Room to Soar
11/19/2008 11:30 am EST
Robert Hsu, editor of China Strategy, says this airline has an opportunity to ‘fly’ with declining oil prices.
China Southern Airlines (NYSE: ZNH) is the nation's largest airline company. Based in Guangzhou, the company provides passenger, cargo, and mail airline services throughout mainland China, Hong Kong, and Macau, as well as in the rest of Asia and connecting Europe, America, Australia, and Africa.
At the end of last year, the company operated a fleet of 332 aircraft (30% of the country's total) on 689 routes. Its flight network covers a large majority of commercial centers and rapidly developing economic regions in mainland China. In addition, China Southern ranked first in 2007 among all Chinese airlines in terms of its fleet size, flight route network, and volume of passenger traffic.
China Southern recently joined with SkyTeam Alliance, establishing a network that reached 841 global destinations, connecting 162 countries and regions around the world. The company plans to establish an air cargo joint venture with Air France by the end of this year, which should help expand its flight network and boost its bottom line.
After suffering a rough financial year in 2006, China Southern’s operating revenue rose 18% to 54.5 billion yuan, or $7.5 billion and profits soared 912% to 2.1 billion yuan, or $283 million, for 2007. Passenger numbers climbed 16% to 56.9 million, enabling the airline to fill 75% of its seats. For 2008, I'm expecting China Southern's ticket sales to remain strong. But the real catalysts for the stock are the stronger Chinese yuan and plunging fuel costs.
This year, in addition to an increase in Chinese tourism, China Southern has benefited nicely from the strengthening Chinese yuan. The stronger Chinese currency reduces the repatriated value of the airlines' dollar-denominated fuel bills and debt. So every 1% appreciation in Chinese currency adds about 380 million yuan (or $50 million) to China Southern's net income. So far, the yuan has appreciated more than 7% year-to-date, which translates to about $350 million in income.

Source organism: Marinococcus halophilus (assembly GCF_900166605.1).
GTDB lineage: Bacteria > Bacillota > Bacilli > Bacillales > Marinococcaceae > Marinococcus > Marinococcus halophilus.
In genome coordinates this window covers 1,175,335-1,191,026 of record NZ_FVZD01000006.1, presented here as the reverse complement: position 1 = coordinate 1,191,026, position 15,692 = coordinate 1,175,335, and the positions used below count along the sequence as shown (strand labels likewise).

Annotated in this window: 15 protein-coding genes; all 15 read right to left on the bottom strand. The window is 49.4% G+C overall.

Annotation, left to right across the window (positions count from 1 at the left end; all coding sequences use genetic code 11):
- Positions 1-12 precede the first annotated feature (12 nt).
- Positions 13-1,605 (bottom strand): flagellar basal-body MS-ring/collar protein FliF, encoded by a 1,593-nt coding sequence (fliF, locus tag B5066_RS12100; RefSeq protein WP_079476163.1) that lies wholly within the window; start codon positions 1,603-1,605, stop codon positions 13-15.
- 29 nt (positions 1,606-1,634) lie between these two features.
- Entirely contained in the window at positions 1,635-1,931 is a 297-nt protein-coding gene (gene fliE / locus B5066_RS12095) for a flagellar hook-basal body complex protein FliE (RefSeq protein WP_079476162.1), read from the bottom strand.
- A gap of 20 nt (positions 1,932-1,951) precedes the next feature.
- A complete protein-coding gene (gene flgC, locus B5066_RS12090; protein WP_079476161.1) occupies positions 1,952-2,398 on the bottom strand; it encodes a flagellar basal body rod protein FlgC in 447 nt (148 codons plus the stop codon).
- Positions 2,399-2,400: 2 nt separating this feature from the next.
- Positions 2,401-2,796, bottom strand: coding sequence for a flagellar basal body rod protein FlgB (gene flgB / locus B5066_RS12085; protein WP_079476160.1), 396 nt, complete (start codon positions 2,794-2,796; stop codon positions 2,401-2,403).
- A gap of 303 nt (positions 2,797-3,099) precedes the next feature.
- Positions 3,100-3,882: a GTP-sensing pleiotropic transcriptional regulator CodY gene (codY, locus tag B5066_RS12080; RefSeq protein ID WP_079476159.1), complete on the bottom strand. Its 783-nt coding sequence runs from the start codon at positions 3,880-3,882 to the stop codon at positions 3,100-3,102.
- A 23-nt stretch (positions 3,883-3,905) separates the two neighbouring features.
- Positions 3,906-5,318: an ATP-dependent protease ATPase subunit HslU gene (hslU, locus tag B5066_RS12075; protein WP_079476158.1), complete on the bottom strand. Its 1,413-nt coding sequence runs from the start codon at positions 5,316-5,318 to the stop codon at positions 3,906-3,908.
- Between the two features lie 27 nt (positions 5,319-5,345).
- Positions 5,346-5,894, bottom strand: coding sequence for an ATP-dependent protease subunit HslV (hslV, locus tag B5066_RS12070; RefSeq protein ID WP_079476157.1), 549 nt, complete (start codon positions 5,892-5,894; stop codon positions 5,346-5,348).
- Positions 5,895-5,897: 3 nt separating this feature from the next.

China Southern's profitability has increased also because of decreased fuel costs. Crude oil prices have recently dropped more than 40% from their record high in early July. And since fuel accounts for about 40% of costs to Chinese air carriers, higher fuel surcharges also allow the company to pass more of its fuel costs on to passengers.
Despite strong earnings momentum, China Southern's stock is down over 75% since January because of surging fuel prices earlier this year, the slowing global market, and weakness in Chinese stocks. But now that Chinese tourism is increasing, fuel prices are lowering, and China Southern is expanding and improving its business, I believe the stock has the opportunity to turn around. Buy ZNH under $10. I expect the stock to hit $15 in a year.Subscribe to China Strategy here…
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